States are increasingly regulating drug use in pregnant women, yet little is known about the scope of these laws, how they have changed over time, and how they compare to similar laws regulating alcohol use in pregnancy. This is the first study to analyze 46 years of state-level policy in this arena.
In collaboration with the Alcohol Research Group (ARG) and the Pacific Institute of Research and Evaluation, we found that the number of states with one or more policies targeting drug use during pregnancy has increased substantially since 1970. Relatedly, the most frequent drug use during pregnancy policies penalize pregnant women, whereas the most frequent alcohol-use in pregnancy policies are supportive of pregnant women. However, both sets of laws often do not provide access to support services or provide protections for pregnant women who use drugs or alcohol.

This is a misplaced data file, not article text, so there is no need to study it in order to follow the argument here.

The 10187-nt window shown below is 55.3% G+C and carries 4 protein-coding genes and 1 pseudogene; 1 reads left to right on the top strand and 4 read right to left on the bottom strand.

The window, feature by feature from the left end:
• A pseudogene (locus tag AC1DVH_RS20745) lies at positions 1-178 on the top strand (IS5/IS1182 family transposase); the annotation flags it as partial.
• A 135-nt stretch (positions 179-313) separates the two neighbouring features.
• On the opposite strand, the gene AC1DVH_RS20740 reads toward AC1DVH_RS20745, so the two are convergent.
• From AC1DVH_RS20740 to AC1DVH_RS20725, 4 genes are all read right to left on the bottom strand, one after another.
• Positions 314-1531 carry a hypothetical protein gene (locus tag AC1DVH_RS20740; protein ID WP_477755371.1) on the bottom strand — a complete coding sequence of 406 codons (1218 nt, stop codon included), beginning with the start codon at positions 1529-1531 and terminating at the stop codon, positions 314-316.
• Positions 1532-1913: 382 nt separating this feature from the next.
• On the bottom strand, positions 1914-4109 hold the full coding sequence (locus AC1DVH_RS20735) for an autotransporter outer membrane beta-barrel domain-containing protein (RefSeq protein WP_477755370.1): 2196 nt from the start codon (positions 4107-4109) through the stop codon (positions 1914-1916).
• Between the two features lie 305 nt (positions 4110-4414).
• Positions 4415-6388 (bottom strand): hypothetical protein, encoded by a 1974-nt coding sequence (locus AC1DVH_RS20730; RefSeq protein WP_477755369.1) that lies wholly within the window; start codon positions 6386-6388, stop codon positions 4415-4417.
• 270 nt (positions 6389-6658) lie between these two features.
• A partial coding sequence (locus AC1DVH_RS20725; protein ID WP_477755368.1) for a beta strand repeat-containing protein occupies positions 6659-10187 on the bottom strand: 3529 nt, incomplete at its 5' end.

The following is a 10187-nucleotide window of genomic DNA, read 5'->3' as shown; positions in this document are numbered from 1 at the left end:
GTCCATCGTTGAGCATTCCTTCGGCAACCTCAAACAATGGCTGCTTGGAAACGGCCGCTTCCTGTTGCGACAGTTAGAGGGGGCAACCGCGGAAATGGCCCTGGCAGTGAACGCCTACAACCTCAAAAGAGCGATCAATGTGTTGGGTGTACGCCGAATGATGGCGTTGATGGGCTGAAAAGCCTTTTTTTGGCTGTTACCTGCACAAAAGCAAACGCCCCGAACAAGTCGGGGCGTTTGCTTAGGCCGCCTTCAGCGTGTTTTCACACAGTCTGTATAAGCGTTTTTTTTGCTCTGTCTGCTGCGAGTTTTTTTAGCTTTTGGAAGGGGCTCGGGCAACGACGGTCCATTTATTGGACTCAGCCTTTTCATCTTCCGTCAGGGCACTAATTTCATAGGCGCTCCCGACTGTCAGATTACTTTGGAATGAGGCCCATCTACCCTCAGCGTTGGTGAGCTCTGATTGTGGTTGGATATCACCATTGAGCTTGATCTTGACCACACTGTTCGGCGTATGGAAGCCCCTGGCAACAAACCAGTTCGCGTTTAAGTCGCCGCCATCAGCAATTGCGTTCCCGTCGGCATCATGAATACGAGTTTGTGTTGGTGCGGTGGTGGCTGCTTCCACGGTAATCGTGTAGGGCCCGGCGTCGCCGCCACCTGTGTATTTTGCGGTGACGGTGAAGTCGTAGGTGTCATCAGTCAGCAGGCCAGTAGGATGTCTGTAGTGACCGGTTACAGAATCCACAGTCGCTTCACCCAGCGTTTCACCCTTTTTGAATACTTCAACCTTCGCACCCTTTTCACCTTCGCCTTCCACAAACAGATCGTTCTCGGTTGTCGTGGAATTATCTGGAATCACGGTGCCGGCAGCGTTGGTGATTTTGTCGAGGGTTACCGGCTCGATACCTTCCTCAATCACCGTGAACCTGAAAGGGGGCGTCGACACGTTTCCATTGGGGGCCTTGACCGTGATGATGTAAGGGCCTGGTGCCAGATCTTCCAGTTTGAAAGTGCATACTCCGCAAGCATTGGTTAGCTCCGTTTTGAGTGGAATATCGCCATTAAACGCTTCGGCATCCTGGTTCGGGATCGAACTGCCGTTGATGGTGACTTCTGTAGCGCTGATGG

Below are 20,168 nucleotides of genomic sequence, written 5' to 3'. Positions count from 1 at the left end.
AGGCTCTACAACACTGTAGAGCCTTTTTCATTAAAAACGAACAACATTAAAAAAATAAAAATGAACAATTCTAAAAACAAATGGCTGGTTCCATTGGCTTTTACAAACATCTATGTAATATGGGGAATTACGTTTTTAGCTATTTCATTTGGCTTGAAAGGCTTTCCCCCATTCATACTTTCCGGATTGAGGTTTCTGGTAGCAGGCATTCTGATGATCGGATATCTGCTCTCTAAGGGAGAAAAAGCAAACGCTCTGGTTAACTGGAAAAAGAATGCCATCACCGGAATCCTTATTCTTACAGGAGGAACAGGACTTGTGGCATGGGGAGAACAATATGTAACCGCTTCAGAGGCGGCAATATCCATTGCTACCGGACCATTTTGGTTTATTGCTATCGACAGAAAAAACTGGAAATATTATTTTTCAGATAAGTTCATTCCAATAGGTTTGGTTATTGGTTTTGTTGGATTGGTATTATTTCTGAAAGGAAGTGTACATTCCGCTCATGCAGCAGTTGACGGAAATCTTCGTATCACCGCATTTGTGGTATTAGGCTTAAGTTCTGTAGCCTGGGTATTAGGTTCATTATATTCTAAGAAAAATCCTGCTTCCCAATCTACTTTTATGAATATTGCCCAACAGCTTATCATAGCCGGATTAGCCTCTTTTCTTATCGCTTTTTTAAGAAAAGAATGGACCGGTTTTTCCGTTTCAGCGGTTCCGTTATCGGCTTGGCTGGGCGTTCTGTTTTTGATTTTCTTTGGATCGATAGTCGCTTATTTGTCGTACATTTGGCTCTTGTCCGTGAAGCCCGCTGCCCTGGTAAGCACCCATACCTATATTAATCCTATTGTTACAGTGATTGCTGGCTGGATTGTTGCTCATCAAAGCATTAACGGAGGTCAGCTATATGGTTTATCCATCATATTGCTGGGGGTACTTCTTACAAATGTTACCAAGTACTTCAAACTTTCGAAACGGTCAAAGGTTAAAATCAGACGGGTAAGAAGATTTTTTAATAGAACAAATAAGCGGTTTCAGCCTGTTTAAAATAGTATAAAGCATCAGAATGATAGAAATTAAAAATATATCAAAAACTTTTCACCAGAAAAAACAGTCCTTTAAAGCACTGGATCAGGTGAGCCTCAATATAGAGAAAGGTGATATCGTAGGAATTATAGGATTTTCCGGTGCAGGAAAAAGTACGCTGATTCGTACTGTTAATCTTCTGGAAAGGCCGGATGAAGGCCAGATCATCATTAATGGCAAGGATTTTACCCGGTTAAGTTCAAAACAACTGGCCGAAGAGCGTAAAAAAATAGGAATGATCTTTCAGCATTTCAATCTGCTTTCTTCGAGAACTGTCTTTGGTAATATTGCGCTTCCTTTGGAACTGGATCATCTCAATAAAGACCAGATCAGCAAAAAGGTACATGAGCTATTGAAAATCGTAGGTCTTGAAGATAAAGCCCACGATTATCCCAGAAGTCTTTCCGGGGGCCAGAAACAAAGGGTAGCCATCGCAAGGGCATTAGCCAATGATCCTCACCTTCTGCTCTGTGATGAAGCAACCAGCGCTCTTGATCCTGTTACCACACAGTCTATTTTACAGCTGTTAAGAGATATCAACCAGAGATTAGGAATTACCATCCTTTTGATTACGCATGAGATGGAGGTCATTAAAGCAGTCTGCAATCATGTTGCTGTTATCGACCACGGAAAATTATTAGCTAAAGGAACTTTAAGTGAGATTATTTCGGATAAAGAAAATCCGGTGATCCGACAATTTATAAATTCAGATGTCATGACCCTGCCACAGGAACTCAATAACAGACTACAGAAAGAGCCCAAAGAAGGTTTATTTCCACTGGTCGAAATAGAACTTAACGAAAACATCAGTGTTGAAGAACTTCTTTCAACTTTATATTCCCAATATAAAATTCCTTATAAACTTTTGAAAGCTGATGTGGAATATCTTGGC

While the stated intent of these laws may be to support the health of pregnant women, punitive policies related to either drugs or alcohol may undermine access to health and other supports for pregnant women.
To learn more about the results of this study, “Drug Use during Pregnancy Policies in the United States from 1970-2016,” visit the journal Contemporary Drug Problems.